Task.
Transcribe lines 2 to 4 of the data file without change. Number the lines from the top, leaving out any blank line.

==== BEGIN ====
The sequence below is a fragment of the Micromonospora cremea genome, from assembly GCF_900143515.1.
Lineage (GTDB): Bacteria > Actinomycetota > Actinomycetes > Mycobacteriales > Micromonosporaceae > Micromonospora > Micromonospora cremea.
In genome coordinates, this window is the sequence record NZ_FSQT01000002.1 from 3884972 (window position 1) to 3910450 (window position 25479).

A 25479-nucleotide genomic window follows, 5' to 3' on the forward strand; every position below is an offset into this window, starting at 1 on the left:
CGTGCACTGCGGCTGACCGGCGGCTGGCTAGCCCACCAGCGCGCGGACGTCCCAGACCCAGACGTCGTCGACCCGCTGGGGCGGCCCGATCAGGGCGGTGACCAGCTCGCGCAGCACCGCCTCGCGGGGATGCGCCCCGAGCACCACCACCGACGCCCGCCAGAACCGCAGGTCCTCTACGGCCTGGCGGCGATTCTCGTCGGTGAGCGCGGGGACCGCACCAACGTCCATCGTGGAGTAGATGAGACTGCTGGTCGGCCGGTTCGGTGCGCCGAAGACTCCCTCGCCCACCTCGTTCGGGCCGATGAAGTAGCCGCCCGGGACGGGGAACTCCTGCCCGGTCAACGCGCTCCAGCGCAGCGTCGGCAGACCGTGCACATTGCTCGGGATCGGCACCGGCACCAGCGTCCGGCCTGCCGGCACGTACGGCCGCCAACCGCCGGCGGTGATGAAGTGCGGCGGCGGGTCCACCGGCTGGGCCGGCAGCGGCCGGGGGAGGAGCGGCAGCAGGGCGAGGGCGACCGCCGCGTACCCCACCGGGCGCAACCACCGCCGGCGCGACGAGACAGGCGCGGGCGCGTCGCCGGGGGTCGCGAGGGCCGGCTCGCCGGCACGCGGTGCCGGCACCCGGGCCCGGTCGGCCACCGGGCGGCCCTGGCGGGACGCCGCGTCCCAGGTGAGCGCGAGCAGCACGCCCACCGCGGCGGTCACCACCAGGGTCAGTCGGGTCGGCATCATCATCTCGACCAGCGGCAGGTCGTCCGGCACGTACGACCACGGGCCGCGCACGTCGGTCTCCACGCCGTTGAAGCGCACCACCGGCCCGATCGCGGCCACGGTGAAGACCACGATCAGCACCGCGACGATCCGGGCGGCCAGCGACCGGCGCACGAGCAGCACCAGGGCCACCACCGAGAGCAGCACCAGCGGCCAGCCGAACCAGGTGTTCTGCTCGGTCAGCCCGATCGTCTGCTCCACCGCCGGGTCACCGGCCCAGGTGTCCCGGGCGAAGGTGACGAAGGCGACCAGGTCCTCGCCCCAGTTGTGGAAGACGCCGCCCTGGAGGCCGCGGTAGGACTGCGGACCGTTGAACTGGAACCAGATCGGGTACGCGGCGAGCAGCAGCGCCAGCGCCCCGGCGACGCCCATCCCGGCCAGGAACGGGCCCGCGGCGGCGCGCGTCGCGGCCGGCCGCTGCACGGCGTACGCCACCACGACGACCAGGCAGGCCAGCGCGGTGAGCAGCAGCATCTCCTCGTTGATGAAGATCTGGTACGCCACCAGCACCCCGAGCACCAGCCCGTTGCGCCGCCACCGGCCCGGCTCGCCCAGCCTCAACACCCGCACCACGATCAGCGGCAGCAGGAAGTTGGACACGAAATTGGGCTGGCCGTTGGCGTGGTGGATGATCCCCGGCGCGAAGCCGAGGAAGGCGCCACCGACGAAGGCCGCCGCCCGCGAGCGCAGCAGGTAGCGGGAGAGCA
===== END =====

Lineage (GTDB): Bacteria > Actinomycetota > Actinomycetes > Mycobacteriales > Micromonosporaceae > Micromonospora > Micromonospora cremea.
In genome coordinates, this window is the sequence record NZ_FSQT01000002.1 from 3884972 (window position 1) to 3910450 (window position 25479).

A 25479-nucleotide genomic window follows, 5' to 3' on the forward strand; every position below is an offset into this window, starting at 1 on the left: